ahhh, the ribbon pendant.
I have been procrastinating and not writing this post, because i get emotional and then don’t write well at all.
earlier this year, I forged a very special commission: a survivor ribbon for one who is battling breast cancer, from her husband, a gift of love, a pretty, sparkly, solid ribbon of hope & camaraderie, a ribbon that says…I stand with you, I support you.
tender spots were hit as i forged this ribbon.
(scroll down for a better picture but without the stone)
it was quite the process, creating this piece for a most passionate husband.
I hammered in a stone for her, pink for breast cancer, and imagined forging ribbons in a myriad of colors ~ we all have our causes, after all.
of course, i am a cancer survivor myself, six years clear and counting. colon cancer, diagnosed 6/6/06, removed a week later, and forever clear… I believe blue is the color most associated with colon cancer. i see tanzanite in a platinum ribbon for me. now there’s a smile.
I milled my stock out of sterling ingot and created my version of ‘ribbon’. quickly it became apparent that the silver was not going to gracefully bend into a beautiful bow shape, as silk ribbon would. a turning point was needed, I needed a pivot around which I could hammer and forge, a strong pivotal point. I needed a fulcrum.
… and i LOVE fulcrums.
a pivotal point, the point upon which something turns, that is what a fulcrum is. when blacksmithing, you almost always create a fulcrum for your job. I will forge an original curve and then weld it onto a steel table. when ready to turn my steel, I forge around my fulcrum and have perfect curves every time.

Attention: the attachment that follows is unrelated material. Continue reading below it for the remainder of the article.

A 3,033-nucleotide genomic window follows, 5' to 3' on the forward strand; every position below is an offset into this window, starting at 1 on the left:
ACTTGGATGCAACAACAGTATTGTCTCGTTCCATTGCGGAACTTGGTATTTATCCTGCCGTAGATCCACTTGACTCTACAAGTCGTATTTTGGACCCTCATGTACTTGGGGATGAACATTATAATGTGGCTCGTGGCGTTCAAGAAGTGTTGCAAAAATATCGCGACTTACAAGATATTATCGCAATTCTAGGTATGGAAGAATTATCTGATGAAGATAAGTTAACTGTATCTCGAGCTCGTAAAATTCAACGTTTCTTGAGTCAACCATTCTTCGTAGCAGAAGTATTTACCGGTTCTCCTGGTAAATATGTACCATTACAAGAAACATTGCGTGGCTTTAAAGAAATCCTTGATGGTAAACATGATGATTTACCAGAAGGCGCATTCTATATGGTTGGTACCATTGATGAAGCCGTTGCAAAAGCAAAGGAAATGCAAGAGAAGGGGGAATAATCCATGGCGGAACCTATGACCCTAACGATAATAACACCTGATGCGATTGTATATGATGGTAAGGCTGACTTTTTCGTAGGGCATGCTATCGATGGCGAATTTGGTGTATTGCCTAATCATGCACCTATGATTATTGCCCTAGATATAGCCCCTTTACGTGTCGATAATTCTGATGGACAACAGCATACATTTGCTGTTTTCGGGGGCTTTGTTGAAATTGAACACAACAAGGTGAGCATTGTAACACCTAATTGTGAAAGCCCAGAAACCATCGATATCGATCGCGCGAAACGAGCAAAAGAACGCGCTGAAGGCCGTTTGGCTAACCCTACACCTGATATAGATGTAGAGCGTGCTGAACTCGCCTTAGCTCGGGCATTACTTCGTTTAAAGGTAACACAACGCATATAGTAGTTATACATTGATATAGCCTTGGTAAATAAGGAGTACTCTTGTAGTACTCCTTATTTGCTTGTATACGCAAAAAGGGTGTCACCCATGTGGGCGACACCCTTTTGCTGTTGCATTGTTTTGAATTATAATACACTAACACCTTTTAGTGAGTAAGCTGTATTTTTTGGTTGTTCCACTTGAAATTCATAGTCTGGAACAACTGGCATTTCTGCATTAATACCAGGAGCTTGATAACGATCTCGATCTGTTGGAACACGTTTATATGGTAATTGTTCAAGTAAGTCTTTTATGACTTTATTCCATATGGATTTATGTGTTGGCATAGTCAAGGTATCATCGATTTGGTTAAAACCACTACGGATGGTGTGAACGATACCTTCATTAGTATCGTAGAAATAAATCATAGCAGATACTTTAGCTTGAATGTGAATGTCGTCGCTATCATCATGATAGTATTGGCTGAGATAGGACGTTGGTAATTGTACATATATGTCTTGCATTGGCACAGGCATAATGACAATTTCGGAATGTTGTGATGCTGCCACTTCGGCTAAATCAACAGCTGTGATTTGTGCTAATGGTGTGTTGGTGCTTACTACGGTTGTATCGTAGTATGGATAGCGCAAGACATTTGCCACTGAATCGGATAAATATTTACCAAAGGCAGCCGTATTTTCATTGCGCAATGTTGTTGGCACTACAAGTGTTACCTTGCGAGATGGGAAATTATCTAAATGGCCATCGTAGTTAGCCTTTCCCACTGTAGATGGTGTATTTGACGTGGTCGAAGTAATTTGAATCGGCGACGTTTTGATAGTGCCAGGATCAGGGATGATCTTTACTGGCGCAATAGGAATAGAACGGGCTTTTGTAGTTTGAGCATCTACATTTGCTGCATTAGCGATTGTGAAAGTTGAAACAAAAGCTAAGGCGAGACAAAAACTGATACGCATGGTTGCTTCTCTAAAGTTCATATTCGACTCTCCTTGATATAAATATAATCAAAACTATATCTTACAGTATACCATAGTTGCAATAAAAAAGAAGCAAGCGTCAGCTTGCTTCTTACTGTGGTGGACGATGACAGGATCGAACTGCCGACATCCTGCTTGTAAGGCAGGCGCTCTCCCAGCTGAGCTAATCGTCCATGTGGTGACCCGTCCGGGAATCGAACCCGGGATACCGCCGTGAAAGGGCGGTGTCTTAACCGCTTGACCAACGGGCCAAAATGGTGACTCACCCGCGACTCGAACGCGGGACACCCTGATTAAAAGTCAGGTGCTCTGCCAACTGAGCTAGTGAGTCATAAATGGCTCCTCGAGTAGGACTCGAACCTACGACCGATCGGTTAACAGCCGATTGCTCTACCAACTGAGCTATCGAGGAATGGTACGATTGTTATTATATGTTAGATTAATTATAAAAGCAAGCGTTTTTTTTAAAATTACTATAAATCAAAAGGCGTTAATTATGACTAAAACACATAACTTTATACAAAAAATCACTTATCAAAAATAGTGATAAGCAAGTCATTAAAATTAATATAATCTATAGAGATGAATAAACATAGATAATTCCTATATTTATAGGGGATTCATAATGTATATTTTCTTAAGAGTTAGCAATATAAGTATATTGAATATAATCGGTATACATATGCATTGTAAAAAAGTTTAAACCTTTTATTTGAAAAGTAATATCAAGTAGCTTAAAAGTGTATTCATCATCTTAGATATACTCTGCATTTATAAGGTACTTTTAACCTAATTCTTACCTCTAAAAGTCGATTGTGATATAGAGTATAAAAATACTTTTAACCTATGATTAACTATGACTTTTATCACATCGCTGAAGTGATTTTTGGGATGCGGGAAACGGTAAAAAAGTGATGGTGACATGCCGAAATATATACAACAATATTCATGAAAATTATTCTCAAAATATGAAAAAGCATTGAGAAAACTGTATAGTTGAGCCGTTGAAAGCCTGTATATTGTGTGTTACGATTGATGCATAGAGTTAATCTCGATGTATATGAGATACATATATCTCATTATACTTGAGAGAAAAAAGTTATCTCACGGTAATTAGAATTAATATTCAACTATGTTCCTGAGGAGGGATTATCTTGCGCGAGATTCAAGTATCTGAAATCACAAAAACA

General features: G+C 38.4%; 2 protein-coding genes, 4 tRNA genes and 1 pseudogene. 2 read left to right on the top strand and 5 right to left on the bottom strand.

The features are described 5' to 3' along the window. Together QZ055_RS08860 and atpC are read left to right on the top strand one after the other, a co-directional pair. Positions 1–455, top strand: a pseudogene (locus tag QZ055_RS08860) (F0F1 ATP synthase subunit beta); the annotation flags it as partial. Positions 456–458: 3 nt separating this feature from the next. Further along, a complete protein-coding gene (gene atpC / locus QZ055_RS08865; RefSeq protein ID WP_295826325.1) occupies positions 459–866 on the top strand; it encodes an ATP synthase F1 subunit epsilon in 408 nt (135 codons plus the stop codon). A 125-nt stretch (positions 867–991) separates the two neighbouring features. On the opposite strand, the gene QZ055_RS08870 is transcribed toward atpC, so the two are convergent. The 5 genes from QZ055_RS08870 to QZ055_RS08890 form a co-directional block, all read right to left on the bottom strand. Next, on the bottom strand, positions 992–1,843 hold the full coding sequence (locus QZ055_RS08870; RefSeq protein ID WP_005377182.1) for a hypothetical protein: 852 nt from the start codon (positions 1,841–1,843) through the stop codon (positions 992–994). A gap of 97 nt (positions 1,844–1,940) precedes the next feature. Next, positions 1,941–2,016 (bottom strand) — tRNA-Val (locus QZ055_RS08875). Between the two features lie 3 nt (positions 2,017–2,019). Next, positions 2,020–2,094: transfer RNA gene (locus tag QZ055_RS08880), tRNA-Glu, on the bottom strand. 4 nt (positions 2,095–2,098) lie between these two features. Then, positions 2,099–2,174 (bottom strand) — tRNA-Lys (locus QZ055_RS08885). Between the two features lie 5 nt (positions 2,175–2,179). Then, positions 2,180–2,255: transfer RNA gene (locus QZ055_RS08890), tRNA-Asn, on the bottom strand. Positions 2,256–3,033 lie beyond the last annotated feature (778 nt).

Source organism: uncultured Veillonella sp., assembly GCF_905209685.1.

when you’re battling cancer, you need a turning point. the point at which you realize that you are going to be okay. whatever the outcome, you will survive…
my fulcrum came to me post opt, through the morphine haze I heard what the surgeon said after removing the tumor from my colon. I listened to him talk about what the cancer looked like, what everything else looked like, and I turned a corner. I realized that I was going to survive, whatever that meant, I was going to be okay.
everyone who has every had a disease, been abused or forgotten, needs a turning point in their journey. they need to know that they will survive. live or die, they are powerful and they will survive.
believe that all is well, be strong and believe. for someone else, for yourself, for all of those who will someday battle. show support, give support.
so even now as I write, my throat swells, my eyes well, and it is why it has taken so long to share my little ribbon in anything but pictures, but finally I am so ready to really get these ribbons out there and forge right through the tears into the sparkly happy bits of life…